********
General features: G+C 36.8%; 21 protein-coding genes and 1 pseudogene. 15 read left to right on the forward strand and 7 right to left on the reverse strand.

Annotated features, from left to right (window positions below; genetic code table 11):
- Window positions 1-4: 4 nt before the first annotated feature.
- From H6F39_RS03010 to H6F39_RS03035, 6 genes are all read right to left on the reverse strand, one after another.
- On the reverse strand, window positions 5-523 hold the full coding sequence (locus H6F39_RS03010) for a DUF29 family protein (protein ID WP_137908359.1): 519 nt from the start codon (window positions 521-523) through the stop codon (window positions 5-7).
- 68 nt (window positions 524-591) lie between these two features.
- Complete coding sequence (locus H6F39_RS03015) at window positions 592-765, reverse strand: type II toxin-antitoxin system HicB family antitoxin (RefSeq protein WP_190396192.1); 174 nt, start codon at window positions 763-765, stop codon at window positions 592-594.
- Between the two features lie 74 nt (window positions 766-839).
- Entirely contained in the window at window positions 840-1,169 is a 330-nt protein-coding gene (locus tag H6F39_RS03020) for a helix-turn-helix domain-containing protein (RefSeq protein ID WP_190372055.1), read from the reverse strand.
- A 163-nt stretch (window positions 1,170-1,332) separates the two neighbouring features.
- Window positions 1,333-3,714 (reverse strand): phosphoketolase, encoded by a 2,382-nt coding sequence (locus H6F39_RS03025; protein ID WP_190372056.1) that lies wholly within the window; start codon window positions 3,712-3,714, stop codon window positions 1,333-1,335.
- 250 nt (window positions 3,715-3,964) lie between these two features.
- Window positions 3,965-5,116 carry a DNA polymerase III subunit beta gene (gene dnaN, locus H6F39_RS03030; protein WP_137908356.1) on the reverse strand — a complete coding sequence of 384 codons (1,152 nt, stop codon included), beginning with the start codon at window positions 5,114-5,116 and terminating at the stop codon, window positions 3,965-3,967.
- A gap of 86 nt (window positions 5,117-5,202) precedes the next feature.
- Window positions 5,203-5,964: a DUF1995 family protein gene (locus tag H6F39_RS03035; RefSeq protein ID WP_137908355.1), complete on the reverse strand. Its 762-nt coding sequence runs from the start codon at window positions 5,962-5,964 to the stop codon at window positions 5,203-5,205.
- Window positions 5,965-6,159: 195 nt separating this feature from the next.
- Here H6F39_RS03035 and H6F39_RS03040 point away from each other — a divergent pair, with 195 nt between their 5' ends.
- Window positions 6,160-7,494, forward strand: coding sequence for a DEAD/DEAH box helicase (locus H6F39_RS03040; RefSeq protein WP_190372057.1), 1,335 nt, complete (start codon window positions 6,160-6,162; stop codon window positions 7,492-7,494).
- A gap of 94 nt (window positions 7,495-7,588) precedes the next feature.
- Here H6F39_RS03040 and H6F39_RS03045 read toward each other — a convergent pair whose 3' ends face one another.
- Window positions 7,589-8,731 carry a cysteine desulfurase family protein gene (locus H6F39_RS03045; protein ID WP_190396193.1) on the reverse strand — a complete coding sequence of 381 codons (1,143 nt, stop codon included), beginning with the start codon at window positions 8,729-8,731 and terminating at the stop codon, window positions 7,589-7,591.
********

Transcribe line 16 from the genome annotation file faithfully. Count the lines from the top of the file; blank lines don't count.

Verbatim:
- Window positions 5,965-6,159: 195 nt separating this feature from the next.